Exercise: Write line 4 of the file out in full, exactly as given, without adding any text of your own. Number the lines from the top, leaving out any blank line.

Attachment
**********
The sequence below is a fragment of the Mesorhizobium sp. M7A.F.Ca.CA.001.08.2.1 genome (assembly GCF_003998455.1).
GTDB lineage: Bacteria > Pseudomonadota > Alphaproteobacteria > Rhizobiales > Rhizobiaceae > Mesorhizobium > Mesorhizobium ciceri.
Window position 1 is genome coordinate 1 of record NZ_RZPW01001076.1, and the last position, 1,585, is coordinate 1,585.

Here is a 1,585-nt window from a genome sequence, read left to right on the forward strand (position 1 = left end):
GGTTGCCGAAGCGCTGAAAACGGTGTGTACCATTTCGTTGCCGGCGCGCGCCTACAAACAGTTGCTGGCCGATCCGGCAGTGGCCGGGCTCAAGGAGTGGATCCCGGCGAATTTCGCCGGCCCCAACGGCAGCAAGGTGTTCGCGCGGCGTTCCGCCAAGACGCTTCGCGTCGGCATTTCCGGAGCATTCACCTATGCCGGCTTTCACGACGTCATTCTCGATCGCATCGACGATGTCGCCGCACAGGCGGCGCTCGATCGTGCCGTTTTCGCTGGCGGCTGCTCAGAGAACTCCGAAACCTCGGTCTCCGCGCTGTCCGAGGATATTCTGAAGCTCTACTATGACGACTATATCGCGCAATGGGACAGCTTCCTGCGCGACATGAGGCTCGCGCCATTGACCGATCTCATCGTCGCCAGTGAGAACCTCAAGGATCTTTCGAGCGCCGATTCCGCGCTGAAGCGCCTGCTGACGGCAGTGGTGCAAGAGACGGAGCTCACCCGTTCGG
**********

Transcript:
Here is a 1,585-nt window from a genome sequence, read left to right on the forward strand (position 1 = left end):